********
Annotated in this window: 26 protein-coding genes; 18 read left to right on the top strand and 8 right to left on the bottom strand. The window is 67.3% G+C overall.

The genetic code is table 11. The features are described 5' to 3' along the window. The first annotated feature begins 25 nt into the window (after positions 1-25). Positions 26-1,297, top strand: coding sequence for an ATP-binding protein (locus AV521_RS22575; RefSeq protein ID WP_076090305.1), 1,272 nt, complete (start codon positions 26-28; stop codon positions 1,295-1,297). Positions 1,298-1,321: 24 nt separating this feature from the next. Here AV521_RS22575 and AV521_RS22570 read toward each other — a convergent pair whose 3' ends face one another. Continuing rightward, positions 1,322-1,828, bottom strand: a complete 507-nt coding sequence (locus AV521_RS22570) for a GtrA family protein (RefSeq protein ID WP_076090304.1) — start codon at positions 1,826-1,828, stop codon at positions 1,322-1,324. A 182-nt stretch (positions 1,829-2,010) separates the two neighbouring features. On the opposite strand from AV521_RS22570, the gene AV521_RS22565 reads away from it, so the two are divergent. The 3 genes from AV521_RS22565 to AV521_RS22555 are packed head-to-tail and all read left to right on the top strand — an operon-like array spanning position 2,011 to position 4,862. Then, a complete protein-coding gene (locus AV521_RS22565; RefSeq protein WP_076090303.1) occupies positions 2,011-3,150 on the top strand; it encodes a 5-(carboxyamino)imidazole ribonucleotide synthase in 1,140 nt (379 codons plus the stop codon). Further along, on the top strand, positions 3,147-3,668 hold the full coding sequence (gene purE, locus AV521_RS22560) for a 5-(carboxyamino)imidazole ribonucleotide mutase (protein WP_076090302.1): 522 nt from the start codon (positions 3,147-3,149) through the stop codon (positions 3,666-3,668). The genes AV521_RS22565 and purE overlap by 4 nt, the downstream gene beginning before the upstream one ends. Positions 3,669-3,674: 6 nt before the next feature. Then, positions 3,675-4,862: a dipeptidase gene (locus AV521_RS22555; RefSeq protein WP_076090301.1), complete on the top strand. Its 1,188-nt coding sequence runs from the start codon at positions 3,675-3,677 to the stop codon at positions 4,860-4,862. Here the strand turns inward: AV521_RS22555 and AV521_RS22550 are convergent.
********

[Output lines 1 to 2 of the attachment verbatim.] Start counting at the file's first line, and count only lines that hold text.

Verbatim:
Annotated in this window: 26 protein-coding genes; 18 read left to right on the top strand and 8 right to left on the bottom strand. The window is 67.3% G+C overall.

The genetic code is table 11. The features are described 5' to 3' along the window. The first annotated feature begins 25 nt into the window (after positions 1-25). Positions 26-1,297, top strand: coding sequence for an ATP-binding protein (locus AV521_RS22575; RefSeq protein ID WP_076090305.1), 1,272 nt, complete (start codon positions 26-28; stop codon positions 1,295-1,297). Positions 1,298-1,321: 24 nt separating this feature from the next. Here AV521_RS22575 and AV521_RS22570 read toward each other — a convergent pair whose 3' ends face one another. Continuing rightward, positions 1,322-1,828, bottom strand: a complete 507-nt coding sequence (locus AV521_RS22570) for a GtrA family protein (RefSeq protein ID WP_076090304.1) — start codon at positions 1,826-1,828, stop codon at positions 1,322-1,324. A 182-nt stretch (positions 1,829-2,010) separates the two neighbouring features. On the opposite strand from AV521_RS22570, the gene AV521_RS22565 reads away from it, so the two are divergent. The 3 genes from AV521_RS22565 to AV521_RS22555 are packed head-to-tail and all read left to right on the top strand — an operon-like array spanning position 2,011 to position 4,862. Then, a complete protein-coding gene (locus AV521_RS22565; RefSeq protein WP_076090303.1) occupies positions 2,011-3,150 on the top strand; it encodes a 5-(carboxyamino)imidazole ribonucleotide synthase in 1,140 nt (379 codons plus the stop codon). Further along, on the top strand, positions 3,147-3,668 hold the full coding sequence (gene purE, locus AV521_RS22560) for a 5-(carboxyamino)imidazole ribonucleotide mutase (protein WP_076090302.1): 522 nt from the start codon (positions 3,147-3,149) through the stop codon (positions 3,666-3,668). The genes AV521_RS22565 and purE overlap by 4 nt, the downstream gene beginning before the upstream one ends. Positions 3,669-3,674: 6 nt before the next feature. Then, positions 3,675-4,862: a dipeptidase gene (locus AV521_RS22555; RefSeq protein WP_076090301.1), complete on the top strand. Its 1,188-nt coding sequence runs from the start codon at positions 3,675-3,677 to the stop codon at positions 4,860-4,862. Here the strand turns inward: AV521_RS22555 and AV521_RS22550 are convergent.